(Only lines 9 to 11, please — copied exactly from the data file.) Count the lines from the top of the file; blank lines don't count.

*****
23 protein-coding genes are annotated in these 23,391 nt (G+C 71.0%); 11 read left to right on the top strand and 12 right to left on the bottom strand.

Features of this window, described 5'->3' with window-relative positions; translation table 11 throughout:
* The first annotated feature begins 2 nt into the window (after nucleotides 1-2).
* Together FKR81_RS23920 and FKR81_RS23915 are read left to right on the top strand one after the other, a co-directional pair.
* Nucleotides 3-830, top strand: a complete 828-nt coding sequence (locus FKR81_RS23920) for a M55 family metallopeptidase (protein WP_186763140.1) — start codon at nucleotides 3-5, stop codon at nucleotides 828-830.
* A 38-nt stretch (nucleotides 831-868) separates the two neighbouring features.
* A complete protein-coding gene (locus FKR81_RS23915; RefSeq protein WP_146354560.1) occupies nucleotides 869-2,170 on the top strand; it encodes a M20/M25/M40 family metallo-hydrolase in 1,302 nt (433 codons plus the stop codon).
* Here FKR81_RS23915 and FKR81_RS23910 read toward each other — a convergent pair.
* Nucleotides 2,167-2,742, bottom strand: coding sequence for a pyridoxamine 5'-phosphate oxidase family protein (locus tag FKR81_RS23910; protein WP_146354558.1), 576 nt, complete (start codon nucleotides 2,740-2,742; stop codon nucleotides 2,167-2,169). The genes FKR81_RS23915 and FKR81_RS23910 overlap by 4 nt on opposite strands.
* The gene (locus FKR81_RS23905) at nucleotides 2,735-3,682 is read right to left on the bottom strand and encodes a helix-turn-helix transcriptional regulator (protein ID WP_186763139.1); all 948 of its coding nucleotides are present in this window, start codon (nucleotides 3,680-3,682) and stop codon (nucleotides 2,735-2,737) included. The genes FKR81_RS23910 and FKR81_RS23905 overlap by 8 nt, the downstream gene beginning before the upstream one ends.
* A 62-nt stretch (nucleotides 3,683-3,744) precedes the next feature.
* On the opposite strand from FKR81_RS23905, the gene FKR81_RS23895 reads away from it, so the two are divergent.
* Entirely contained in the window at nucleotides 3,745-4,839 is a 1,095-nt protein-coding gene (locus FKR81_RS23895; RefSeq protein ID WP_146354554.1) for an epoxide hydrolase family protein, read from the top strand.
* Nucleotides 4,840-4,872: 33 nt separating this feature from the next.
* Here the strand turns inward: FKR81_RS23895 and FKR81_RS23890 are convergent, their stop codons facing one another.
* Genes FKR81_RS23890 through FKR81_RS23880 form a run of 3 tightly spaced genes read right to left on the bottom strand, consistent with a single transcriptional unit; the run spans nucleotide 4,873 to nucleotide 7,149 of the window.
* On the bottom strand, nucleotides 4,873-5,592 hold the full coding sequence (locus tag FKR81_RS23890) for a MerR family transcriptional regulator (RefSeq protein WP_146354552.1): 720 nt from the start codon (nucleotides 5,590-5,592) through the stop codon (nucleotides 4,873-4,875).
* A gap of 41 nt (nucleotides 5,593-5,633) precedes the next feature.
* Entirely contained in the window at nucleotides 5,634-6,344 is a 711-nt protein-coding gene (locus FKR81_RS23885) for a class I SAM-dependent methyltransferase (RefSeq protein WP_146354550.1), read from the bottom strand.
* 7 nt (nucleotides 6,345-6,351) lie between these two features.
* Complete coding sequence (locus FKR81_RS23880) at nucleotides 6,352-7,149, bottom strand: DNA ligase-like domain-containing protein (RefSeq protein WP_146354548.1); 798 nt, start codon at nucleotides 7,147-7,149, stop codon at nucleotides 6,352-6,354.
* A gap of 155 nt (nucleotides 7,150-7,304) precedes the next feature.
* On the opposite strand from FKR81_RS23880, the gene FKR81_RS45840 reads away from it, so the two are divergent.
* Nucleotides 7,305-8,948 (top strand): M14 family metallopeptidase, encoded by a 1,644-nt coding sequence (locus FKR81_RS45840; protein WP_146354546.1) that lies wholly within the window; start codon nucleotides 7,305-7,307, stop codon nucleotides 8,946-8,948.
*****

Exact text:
* Nucleotides 2,167-2,742, bottom strand: coding sequence for a pyridoxamine 5'-phosphate oxidase family protein (locus tag FKR81_RS23910; protein WP_146354558.1), 576 nt, complete (start codon nucleotides 2,740-2,742; stop codon nucleotides 2,167-2,169). The genes FKR81_RS23915 and FKR81_RS23910 overlap by 4 nt on opposite strands.
* The gene (locus FKR81_RS23905) at nucleotides 2,735-3,682 is read right to left on the bottom strand and encodes a helix-turn-helix transcriptional regulator (protein ID WP_186763139.1); all 948 of its coding nucleotides are present in this window, start codon (nucleotides 3,680-3,682) and stop codon (nucleotides 2,735-2,737) included. The genes FKR81_RS23910 and FKR81_RS23905 overlap by 8 nt, the downstream gene beginning before the upstream one ends.
* A 62-nt stretch (nucleotides 3,683-3,744) precedes the next feature.